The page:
Although it’s the fourth documentary about the West Memphis Three, West of Memphis doesn’t feel superfluous. This bizarre case rates at least 18 documentaries — one for each year Damien Echols, Jason Baldwin and Jessie Misskelley spent in prison for murders they clearly didn’t commit.
Anybody who’s seen one or more of Joe Berlinger and Bruce Sinofsky’s three Paradise Lost films will know the basic story. In 1993, the bodies of three 8-year-old boys were found in a creek in Robin Hood Hills, a section of West Memphis, Ark. The police quickly decided that 18-year-old Echols, a heavy metal fan with loads of teenage attitude, was involved. Detectives also went after Echols’ 16-year-old friend Baldwin, as well as the 17-year-old Misskelley, who was apparently not that close to the other boys.
It was Misskelley, characterized in this film as “borderline mentally retarded,” who cracked under police interrogation. He signed a confession that was heavily prompted by investigators — much like the ones accepted by the suspects in a judicial travesty recently investigated by another documentary, The Central Park Five.
Because Echols had the adolescent metal fan’s customary interest in the occult, the police presented the murders as satanic. The victims’ genitalia had been mutilated, detectives claimed, during a demonic ritual. Many journalists accepted this characterization and some embellished it. Emotions were perilously high when the three suspects were found guilty in two 1994 trials. Echols was sentenced to death.
The evidence against the three teenagers began to wither immediately. By the time of 1996’s Paradise Lost: The Child Murders at Robin Hood Hills, exoneration seemed imminent. Yet Arkansas held the trio for 15 more years. Echols, Baldwin and Misskelley were released in August 2011, and only after entering an Alford plea — a concession that the case against them was strong.
It isn’t. West of Memphis is an engrossing detective story, so it’s best not to spoil the story by revealing exactly what was wrong with Arkansas’ prosecution of the teenagers. But filmmaker Amy Berg’s anti-indictment includes perjured testimony (later recanted), ignored alibis, absurd assumptions, incompetent forensic work and disregarded evidence that not only attests to the young men’s innocence but also points toward another suspect.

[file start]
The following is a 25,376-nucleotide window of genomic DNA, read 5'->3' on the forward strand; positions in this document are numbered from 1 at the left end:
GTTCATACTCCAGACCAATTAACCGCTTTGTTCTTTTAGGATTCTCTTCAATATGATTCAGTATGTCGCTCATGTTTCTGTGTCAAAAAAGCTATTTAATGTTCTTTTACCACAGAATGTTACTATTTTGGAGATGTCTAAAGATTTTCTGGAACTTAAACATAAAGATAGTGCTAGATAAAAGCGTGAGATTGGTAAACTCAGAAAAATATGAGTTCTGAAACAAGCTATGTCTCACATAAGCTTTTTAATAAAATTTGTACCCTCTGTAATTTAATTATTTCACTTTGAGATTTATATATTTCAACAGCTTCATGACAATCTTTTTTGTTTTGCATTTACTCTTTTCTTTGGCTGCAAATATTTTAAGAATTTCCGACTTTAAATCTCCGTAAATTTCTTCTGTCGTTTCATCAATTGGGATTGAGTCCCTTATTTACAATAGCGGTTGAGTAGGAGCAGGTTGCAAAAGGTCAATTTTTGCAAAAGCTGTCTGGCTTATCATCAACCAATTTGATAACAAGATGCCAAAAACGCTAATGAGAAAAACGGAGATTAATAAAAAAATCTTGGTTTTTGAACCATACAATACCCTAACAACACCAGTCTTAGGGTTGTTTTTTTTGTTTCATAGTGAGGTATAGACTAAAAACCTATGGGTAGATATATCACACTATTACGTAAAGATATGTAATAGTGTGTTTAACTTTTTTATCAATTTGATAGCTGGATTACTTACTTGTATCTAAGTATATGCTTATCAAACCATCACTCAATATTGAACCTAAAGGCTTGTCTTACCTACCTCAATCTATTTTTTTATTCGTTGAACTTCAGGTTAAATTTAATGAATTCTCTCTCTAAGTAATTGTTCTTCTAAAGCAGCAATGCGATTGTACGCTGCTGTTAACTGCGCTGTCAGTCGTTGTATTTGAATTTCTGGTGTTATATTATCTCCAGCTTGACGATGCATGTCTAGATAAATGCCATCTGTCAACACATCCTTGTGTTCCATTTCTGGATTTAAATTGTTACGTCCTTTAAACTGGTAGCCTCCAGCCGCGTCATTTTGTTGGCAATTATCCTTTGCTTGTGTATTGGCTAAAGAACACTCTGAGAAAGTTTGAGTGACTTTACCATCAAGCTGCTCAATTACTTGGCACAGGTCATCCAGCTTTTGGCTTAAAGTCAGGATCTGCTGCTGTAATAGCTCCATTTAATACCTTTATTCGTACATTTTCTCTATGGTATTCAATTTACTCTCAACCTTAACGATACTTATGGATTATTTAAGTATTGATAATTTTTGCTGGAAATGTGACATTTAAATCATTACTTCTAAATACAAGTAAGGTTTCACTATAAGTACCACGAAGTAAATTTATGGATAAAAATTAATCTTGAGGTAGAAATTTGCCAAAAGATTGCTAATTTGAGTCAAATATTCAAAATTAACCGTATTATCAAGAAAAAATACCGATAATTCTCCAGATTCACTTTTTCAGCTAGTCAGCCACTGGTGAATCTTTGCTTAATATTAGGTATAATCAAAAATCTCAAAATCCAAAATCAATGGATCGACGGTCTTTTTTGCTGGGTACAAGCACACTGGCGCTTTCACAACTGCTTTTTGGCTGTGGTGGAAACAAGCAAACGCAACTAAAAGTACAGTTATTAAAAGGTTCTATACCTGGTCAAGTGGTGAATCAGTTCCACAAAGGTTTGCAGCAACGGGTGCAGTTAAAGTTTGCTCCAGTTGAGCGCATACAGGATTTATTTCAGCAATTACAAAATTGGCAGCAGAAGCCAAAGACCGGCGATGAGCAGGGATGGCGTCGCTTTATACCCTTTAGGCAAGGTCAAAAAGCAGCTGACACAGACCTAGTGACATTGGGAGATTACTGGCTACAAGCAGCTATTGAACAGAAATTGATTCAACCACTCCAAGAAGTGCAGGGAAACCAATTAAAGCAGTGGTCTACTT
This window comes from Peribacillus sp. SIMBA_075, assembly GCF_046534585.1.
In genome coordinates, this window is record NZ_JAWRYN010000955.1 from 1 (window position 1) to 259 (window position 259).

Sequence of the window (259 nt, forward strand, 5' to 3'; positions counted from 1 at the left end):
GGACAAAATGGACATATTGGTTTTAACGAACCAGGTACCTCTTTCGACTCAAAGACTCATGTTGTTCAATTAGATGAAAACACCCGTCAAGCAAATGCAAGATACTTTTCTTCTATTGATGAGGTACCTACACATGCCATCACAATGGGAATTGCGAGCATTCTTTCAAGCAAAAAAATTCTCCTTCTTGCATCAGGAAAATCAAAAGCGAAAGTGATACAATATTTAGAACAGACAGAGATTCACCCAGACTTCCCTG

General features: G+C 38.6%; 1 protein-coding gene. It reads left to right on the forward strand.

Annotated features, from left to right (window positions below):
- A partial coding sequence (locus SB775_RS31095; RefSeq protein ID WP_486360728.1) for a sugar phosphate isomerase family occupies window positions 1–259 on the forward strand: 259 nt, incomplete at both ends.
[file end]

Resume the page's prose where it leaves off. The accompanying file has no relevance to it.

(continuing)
This is the movie’s most problematic aspect. The cinematic brief filed by Berg, who previously investigated a sexually abusive priest in the powerful Deliver Us from Evil, seems strong. But Paradise Lost 2: Revelations also compellingly singled out a possible perpetrator of the murders. That person is no longer considered a likely suspect.
The three’s high-profile defenders have long been part of the story. The members of Metallica gave their aid (and music) to the Paradise Lost movies. Subsequently, Johnny Depp, Pearl Jam‘s Eddie Vedder, Natalie Maines of the Dixie Chicks, former Black Flag frontman Henry Rollins and others have added their voices. Australian rockers Nick Cave and Warren Ellis (of Dirty Three) joined the movement by composing the West of Memphis score.
There’s another significant Down Under connection: This documentary was co-produced by Lord of the Rings maestro Peter Jackson and his wife and collaborator, Fran Walsh. (Echols and Lorri Davis, the woman who married him behind bars in 1999, are also co-producers.)
If West of Memphis spends a great deal of time with the trio’s advocates, that seems warranted. Without outside pressure, Baldwin and Misskelly would still be in prison, and Echols might well have been executed. Mara Leveritt, who wrote a book on the three, notes that they benefited from a “crowd-sourced investigation.” It took way too long, but the crowd finally bested the mob. (Recommended)